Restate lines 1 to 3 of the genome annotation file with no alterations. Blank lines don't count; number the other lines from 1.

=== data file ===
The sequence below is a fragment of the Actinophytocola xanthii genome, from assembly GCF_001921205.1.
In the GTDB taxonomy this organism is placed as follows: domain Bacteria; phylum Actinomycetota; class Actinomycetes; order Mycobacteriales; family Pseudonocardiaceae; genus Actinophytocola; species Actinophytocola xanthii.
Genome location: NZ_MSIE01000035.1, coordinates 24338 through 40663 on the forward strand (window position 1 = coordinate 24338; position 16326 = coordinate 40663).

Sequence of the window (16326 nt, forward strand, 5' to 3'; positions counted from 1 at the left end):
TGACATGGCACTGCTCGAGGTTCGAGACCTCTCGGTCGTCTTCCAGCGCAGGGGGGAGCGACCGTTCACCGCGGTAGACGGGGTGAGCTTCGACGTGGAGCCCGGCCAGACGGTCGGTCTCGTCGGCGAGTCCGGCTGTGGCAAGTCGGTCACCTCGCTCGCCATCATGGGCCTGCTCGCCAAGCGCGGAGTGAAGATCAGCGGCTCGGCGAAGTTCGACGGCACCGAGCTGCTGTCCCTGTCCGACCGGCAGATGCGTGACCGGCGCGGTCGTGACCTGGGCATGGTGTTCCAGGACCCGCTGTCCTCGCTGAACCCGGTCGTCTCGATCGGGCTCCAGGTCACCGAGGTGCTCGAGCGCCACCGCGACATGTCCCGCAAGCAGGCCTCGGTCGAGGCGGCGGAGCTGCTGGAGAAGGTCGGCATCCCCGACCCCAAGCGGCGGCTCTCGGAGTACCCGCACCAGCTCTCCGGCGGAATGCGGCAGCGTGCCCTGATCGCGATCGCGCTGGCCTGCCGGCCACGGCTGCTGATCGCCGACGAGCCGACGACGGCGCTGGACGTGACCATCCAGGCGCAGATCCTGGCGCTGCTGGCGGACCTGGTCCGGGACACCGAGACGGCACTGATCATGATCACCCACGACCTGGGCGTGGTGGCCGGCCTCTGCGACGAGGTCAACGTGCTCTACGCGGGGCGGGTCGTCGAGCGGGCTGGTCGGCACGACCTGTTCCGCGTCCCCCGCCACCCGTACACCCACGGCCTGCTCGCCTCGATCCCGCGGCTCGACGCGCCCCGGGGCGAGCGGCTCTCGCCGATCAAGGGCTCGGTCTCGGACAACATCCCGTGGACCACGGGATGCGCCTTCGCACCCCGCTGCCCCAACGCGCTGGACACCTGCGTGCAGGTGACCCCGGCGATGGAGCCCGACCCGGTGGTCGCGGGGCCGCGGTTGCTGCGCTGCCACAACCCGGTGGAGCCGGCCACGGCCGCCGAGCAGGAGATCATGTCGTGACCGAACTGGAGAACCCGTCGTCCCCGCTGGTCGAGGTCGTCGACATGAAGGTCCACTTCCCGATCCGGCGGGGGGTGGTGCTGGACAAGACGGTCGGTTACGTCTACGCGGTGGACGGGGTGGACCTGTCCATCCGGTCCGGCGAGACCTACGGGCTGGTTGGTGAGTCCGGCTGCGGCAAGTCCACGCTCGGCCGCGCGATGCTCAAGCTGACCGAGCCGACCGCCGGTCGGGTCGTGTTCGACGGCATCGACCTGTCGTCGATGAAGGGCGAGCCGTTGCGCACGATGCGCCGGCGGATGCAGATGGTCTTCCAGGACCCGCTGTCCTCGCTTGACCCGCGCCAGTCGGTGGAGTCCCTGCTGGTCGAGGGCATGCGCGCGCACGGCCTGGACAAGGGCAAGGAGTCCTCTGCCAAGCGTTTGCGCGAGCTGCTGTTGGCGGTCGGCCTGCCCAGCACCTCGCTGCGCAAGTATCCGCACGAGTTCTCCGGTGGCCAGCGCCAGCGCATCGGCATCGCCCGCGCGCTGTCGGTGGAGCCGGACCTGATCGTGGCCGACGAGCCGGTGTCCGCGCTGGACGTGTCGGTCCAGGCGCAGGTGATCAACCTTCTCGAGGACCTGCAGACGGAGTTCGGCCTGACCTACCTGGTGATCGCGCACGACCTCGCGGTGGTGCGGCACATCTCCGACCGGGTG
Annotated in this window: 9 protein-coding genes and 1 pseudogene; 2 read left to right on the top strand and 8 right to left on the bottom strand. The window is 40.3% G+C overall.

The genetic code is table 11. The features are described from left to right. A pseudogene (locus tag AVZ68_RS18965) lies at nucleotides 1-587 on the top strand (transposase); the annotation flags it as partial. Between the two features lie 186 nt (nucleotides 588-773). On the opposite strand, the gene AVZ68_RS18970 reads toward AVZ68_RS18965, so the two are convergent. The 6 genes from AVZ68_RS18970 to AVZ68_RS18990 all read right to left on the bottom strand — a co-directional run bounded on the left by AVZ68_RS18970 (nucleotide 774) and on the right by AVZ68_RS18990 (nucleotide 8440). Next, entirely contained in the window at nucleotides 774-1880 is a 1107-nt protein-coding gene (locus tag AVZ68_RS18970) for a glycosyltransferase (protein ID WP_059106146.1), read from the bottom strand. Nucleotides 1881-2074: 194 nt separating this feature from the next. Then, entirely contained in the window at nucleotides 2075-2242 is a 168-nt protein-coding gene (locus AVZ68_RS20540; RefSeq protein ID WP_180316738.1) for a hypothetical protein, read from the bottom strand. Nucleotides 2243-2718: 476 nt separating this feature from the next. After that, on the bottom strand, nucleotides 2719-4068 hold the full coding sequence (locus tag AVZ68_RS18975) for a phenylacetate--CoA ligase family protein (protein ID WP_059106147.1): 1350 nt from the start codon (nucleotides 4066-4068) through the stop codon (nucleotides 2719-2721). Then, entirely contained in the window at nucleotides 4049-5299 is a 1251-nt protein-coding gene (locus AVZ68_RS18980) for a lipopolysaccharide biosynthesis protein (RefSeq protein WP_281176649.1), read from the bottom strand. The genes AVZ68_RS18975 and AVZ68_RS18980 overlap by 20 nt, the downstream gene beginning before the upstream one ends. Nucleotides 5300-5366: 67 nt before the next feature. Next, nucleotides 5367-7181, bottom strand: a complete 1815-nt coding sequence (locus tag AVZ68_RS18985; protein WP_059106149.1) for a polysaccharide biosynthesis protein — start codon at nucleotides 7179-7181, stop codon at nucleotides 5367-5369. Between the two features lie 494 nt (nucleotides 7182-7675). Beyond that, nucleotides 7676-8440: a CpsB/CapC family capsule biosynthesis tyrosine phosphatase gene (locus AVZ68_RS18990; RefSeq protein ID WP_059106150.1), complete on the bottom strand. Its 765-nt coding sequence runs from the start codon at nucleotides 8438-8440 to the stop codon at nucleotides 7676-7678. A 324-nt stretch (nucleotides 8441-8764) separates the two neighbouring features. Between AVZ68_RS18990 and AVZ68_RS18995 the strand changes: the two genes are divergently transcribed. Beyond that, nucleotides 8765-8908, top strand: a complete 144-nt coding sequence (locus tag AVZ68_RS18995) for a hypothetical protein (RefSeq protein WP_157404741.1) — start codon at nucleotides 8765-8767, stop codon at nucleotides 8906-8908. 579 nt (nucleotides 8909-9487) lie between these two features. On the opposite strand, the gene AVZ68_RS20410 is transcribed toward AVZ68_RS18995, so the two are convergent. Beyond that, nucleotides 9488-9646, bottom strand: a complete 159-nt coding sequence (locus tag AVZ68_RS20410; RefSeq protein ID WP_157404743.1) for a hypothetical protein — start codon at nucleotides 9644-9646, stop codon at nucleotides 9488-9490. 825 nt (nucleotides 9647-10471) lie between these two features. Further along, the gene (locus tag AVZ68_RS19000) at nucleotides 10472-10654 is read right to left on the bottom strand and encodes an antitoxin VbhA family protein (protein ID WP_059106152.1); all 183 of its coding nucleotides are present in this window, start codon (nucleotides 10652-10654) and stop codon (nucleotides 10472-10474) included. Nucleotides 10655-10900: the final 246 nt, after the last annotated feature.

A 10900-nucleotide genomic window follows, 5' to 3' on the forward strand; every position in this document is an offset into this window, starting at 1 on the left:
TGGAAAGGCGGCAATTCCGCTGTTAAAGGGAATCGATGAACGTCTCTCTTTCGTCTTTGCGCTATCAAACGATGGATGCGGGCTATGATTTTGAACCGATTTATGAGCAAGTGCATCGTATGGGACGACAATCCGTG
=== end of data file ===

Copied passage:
The sequence below is a fragment of the Actinophytocola xanthii genome, from assembly GCF_001921205.1.
In the GTDB taxonomy this organism is placed as follows: domain Bacteria; phylum Actinomycetota; class Actinomycetes; order Mycobacteriales; family Pseudonocardiaceae; genus Actinophytocola; species Actinophytocola xanthii.
Genome location: NZ_MSIE01000035.1, coordinates 24338 through 40663 on the forward strand (window position 1 = coordinate 24338; position 16326 = coordinate 40663).